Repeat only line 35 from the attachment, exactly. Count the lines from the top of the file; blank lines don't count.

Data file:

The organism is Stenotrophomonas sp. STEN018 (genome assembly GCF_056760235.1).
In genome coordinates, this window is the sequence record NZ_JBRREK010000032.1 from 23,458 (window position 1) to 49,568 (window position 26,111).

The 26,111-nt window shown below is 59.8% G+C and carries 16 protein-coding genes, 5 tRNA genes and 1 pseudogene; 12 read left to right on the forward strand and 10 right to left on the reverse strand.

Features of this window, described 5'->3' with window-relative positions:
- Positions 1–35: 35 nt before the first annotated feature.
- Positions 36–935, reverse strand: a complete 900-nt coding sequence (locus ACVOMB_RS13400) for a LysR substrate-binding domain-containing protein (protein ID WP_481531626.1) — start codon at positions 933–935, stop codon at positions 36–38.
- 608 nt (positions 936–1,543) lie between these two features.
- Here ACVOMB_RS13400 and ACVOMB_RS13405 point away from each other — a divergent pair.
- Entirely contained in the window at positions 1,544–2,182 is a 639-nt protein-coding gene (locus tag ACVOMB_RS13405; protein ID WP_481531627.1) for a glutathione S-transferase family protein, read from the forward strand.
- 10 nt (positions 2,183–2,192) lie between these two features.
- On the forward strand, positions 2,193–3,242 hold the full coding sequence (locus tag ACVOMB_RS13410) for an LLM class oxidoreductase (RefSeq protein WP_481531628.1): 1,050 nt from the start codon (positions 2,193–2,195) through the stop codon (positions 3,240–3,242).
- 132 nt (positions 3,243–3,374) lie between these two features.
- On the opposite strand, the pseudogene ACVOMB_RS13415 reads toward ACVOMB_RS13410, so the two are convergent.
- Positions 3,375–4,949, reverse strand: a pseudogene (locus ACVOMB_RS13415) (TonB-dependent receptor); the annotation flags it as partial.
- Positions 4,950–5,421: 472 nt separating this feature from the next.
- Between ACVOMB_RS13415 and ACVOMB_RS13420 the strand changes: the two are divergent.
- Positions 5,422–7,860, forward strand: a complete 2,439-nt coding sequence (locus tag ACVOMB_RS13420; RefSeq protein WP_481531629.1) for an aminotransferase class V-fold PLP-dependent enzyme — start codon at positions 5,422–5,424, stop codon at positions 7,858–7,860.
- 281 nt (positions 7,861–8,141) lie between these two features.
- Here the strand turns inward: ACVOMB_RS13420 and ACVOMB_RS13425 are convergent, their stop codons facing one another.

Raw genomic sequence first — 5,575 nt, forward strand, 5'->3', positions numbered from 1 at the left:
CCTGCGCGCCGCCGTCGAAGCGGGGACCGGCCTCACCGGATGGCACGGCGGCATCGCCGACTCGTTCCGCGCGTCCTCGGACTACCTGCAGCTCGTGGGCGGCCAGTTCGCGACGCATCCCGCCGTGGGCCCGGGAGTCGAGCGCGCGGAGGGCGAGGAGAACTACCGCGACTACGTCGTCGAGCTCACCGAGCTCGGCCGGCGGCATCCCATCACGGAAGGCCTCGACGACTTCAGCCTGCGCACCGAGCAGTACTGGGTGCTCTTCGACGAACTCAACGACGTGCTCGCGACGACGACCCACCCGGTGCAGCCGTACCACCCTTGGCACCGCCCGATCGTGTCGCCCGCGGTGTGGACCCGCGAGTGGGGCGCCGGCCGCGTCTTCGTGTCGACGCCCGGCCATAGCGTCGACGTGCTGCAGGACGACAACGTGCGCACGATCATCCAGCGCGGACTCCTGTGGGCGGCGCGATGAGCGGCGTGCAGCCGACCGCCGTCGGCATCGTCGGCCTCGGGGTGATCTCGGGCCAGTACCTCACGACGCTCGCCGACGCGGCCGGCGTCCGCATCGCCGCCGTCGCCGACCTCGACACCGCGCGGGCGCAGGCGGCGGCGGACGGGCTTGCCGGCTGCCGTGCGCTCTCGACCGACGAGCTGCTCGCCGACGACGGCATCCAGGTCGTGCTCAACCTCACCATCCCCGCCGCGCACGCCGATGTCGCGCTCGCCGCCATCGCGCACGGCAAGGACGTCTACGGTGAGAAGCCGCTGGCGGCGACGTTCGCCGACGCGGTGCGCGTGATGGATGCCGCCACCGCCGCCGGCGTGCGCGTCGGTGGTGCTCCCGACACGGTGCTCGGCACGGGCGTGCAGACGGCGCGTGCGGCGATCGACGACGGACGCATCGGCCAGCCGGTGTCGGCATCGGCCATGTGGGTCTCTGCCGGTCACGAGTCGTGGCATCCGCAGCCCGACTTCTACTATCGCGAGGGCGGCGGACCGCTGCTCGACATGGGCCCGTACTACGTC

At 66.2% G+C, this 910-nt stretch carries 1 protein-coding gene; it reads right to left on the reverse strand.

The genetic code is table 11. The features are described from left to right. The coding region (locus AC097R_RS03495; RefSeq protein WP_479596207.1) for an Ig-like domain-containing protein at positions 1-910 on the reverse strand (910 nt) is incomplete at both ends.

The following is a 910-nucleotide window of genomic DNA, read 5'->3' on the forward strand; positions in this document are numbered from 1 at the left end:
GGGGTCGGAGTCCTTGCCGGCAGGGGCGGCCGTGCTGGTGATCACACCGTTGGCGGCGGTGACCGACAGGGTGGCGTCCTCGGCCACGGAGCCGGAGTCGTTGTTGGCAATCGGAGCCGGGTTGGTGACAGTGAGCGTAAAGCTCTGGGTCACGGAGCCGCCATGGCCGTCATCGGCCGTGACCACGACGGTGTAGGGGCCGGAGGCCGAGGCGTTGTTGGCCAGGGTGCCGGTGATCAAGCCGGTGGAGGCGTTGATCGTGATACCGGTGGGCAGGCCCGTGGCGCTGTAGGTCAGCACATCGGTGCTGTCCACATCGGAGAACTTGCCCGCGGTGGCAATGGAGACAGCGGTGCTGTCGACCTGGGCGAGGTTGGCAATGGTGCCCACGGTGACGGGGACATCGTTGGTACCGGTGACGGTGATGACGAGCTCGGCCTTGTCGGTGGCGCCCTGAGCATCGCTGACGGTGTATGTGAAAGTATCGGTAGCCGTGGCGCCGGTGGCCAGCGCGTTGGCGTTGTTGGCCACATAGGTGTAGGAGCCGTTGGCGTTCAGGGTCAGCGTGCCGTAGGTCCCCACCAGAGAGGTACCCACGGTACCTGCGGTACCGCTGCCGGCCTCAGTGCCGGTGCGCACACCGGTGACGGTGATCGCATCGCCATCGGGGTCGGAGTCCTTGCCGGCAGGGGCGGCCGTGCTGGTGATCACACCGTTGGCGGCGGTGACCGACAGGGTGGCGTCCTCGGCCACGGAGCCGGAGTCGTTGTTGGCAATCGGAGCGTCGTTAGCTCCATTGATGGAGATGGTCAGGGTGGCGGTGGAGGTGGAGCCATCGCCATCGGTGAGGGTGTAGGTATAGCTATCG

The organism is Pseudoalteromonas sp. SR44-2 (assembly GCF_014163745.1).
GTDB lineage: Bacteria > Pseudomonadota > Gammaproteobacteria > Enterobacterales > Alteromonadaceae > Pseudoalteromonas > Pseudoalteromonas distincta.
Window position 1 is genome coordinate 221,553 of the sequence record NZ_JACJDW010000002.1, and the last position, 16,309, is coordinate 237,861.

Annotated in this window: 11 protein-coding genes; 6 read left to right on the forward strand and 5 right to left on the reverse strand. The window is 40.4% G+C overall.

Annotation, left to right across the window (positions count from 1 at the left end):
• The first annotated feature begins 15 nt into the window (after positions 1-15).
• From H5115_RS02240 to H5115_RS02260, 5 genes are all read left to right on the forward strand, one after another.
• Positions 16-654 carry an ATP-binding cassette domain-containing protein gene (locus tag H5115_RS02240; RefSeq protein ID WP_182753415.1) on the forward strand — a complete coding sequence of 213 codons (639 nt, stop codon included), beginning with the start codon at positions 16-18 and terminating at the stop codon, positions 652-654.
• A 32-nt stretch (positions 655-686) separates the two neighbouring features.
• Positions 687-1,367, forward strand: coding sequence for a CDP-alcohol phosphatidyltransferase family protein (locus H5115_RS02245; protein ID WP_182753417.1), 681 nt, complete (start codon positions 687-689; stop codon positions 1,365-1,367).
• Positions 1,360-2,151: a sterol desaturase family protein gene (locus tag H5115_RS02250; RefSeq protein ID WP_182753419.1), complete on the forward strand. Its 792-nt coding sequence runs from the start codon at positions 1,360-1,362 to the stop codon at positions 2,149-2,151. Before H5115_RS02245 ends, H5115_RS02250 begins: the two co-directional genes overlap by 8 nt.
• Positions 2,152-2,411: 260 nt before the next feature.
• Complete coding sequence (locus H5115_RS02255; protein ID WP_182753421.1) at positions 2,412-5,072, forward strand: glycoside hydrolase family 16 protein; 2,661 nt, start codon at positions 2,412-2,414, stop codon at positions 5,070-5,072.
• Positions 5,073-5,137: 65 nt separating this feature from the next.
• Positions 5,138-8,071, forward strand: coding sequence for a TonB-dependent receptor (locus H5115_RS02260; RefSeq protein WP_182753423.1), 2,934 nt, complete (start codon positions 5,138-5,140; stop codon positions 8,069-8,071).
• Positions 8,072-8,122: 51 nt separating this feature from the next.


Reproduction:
• Positions 687-1,367, forward strand: coding sequence for a CDP-alcohol phosphatidyltransferase family protein (locus H5115_RS02245; protein ID WP_182753417.1), 681 nt, complete (start codon positions 687-689; stop codon positions 1,365-1,367).